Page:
1973 F250, 390 4spd 7500 lbs GVWR, renamed "Old Ugly." It fits.
next project: 1966 Mustang 200 3spd- sat for 17 years!
"Man does not control his own fate. The women in his life do that for him." - Groucho Marx
It took longer than expected, but I was finally able to get out to the garage to get some pics for you. I'll post pics from start to finish for you. Hope you get some good ideas!
The boards at the top of the pic correlate with the front of the bed and were notched to accommodate the 2x4 and 2x6 which were screwed together. The 2x6s running the length of the bed were notched to accommodate the 2x4s running perpendicular.
Different view of the frame
We set the bed frame on the truck frame on blocks and got a feel for the height it would be, then shimmed it up to where we wanted it.
We then used the existing holes in the frame to attach the support member to the frame, then drilled holes in the bed frame and put the bolts through, and moved around the truck repeating the process. (Note the supporting member just behind the cab)
Back view of the supporting members- blocks are to reduce the load carried by the lag bolts.
Darn right she is pretty. Thanks for posting all of those. That will help with my planning when the time comes.
With the bed having so little contact with the frame, are you concerned with any sagging over time, or being able to handle any loads? (If you are ever going to load it.)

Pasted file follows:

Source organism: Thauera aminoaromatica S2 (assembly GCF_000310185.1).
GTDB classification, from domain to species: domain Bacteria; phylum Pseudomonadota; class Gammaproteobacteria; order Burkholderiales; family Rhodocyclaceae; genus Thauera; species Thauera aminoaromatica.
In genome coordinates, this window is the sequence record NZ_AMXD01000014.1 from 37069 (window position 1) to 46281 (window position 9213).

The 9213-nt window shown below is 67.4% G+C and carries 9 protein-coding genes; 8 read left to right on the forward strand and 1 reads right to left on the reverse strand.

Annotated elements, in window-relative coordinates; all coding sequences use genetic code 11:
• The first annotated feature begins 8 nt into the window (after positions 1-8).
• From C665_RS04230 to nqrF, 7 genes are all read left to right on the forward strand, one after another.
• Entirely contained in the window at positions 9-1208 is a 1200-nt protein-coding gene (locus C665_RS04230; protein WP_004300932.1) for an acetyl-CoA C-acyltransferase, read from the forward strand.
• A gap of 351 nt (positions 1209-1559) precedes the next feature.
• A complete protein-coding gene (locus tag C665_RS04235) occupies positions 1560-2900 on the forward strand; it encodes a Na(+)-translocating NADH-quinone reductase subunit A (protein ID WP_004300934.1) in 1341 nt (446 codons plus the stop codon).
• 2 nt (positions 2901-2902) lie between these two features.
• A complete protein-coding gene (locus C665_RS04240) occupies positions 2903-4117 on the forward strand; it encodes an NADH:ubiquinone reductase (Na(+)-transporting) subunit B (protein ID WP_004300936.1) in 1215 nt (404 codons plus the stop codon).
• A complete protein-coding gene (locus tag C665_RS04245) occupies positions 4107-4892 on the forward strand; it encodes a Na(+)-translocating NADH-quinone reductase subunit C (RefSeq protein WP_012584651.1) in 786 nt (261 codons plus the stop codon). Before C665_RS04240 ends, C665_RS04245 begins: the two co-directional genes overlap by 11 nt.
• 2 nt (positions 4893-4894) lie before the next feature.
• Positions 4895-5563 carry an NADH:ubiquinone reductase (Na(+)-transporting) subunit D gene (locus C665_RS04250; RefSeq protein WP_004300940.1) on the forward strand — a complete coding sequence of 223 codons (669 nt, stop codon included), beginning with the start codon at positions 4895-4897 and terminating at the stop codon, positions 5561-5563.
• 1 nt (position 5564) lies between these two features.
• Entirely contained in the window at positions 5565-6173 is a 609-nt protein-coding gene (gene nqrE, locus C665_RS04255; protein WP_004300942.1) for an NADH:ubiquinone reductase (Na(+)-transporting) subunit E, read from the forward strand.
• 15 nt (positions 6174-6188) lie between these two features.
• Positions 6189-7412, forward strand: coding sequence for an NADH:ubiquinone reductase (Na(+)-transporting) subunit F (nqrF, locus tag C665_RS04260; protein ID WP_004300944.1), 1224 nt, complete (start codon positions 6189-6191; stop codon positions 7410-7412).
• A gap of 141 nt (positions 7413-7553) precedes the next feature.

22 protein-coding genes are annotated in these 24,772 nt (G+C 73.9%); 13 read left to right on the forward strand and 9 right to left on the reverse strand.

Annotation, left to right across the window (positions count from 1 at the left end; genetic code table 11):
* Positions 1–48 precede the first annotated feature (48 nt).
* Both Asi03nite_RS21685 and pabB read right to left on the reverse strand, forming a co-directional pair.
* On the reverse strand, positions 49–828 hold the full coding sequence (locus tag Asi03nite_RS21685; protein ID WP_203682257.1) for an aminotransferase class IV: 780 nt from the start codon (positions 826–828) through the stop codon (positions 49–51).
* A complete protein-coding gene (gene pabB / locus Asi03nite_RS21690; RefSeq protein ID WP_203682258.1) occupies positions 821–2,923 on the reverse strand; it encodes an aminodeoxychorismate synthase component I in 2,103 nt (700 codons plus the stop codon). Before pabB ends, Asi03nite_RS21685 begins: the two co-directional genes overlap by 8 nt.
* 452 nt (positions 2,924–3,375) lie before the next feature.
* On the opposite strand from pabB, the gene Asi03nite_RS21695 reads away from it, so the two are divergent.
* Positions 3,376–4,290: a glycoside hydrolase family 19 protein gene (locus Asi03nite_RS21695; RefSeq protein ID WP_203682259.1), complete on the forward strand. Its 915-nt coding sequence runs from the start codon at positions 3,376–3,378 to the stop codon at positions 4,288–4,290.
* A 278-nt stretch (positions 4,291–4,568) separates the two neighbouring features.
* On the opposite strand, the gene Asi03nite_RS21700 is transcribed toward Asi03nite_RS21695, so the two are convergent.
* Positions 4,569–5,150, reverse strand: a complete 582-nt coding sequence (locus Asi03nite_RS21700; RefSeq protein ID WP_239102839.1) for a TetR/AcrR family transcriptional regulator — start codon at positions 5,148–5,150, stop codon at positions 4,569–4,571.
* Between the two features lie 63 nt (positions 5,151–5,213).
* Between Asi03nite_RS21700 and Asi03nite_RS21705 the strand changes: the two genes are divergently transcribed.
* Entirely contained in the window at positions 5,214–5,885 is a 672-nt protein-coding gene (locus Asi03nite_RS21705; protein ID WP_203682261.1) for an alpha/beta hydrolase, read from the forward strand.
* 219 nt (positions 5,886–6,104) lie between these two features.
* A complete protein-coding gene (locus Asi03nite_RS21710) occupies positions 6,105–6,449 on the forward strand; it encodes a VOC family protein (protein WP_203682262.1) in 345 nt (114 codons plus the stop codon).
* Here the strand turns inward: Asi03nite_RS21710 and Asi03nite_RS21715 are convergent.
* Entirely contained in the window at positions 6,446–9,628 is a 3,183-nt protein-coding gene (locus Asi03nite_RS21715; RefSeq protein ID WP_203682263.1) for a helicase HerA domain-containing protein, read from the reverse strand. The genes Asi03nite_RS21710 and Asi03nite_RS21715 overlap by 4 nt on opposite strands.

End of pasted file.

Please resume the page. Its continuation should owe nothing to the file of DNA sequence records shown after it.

What are your plans for tail lights? Oh, I think I might see one on the frame.
There are a couple of eye hooks on the bed in one picture, but not the last one. What were the plans for those?
Do you ever think you might try side boards on the bed?
I'm full of questions this morning aren't I. Pretty cool stuff.
Dan and I aren't really planning on doing any heavy hauling, so he didn't engineer it for heavy loads. Also, we were planning on redoing the bed when we get the truck painted a few years down the road, so we didn't really design for long-term, either. BUT, if it holds up, we'll think about keeping it after it's painted. It really turned out much nicer than we had actually planned on. So we're going to play it by ear when the time comes.
Here's a pic of the back with the tail lights:
The eye hooks we put there to strap things down to the bed. In the pic you mentioned, you can see straps on the carpet- those connected to eye hooks on the other side and that's how we transported the tackle box and cooler. The carpet was used to avoid scratches on the bed! (I put pics a little out of the order in which I took them so it would be more logical and chronological for you, which is why you see them in one pic, but not a later one)
And we will be putting side boards on the bed, as time allows. I gave us a July 4th deadline, and that kept us limited in what we could feasibly do in that time frame. But I am envisioning a three-high side board that steps down, if that makes sense. At that time, the eye hooks will be replaced with brackets/upright supports for the sides.
And don't worry about questions- Dan quite frequently accuses me of being the most curious person on the planet as I am constantly peppering him with questions! (I don't see that as a bad thing, but I can see how it may be distracting to him)